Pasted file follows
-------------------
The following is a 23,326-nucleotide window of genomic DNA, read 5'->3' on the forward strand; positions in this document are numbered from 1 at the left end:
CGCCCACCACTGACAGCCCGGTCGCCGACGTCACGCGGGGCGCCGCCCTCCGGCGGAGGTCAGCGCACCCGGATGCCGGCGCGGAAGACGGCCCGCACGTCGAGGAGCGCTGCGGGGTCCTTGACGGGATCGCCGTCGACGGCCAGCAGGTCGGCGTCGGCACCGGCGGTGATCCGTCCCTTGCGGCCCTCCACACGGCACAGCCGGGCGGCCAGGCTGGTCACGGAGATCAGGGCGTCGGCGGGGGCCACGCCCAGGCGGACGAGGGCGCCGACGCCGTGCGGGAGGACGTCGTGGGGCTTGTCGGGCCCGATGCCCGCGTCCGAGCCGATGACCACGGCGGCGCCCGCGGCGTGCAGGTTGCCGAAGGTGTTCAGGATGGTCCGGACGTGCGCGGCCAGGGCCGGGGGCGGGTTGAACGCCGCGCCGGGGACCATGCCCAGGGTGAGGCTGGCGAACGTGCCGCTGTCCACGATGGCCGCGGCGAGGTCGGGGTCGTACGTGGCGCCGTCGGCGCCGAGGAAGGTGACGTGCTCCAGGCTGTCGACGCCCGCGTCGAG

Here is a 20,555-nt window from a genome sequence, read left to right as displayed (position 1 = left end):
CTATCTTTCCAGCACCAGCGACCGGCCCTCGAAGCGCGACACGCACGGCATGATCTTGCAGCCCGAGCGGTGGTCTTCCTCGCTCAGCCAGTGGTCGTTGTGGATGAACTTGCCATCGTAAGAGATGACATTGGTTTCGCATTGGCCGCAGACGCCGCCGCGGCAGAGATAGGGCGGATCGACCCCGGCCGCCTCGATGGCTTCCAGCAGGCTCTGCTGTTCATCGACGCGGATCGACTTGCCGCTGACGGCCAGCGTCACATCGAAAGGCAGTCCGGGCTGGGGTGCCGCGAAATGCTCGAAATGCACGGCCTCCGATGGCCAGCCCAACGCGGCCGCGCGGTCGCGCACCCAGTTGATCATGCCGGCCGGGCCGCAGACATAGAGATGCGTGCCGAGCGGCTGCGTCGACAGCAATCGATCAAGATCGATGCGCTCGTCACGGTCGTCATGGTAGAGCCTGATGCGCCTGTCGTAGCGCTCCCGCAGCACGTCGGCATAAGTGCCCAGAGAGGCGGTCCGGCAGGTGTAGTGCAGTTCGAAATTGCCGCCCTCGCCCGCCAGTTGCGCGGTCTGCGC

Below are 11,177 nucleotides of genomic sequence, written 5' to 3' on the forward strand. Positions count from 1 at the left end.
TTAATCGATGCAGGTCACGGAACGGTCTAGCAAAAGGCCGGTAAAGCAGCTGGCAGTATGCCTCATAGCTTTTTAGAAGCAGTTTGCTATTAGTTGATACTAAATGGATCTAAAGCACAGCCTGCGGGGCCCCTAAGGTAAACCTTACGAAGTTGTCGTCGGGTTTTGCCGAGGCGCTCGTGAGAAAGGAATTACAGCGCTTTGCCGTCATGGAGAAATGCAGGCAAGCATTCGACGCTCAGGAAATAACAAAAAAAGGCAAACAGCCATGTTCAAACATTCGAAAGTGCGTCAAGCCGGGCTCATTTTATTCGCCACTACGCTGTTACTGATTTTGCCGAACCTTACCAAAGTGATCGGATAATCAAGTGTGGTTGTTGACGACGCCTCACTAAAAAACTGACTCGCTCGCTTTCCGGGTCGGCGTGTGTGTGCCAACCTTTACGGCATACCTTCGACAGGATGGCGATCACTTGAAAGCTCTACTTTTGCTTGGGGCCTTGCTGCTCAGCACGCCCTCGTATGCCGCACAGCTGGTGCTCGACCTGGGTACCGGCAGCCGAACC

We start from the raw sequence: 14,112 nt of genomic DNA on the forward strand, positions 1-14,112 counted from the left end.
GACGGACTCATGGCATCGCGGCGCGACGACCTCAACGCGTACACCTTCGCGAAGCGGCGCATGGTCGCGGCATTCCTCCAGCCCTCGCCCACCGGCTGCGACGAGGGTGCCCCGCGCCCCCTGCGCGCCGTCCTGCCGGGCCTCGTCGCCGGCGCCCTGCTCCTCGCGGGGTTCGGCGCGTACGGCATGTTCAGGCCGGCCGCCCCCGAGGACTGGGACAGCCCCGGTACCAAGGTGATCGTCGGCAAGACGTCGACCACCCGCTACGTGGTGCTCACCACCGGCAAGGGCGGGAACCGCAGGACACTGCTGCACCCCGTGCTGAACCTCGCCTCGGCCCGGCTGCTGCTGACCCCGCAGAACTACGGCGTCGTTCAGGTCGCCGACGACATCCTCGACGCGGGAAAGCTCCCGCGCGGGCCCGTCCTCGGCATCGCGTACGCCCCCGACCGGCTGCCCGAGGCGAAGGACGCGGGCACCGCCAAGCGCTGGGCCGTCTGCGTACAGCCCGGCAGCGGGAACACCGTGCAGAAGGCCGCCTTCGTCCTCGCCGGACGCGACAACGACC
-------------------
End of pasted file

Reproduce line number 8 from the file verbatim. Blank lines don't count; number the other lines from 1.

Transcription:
GACGGACTCATGGCATCGCGGCGCGACGACCTCAACGCGTACACCTTCGCGAAGCGGCGCATGGTCGCGGCATTCCTCCAGCCCTCGCCCACCGGCTGCGACGAGGGTGCCCCGCGCCCCCTGCGCGCCGTCCTGCCGGGCCTCGTCGCCGGCGCCCTGCTCCTCGCGGGGTTCGGCGCGTACGGCATGTTCAGGCCGGCCGCCCCCGAGGACTGGGACAGCCCCGGTACCAAGGTGATCGTCGGCAAGACGTCGACCACCCGCTACGTGGTGCTCACCACCGGCAAGGGCGGGAACCGCAGGACACTGCTGCACCCCGTGCTGAACCTCGCCTCGGCCCGGCTGCTGCTGACCCCGCAGAACTACGGCGTCGTTCAGGTCGCCGACGACATCCTCGACGCGGGAAAGCTCCCGCGCGGGCCCGTCCTCGGCATCGCGTACGCCCCCGACCGGCTGCCCGAGGCGAAGGACGCGGGCACCGCCAAGCGCTGGGCCGTCTGCGTACAGCCCGGCAGCGGGAACACCGTGCAGAAGGCCGCCTTCGTCCTCGCCGGACGCGACAACGACC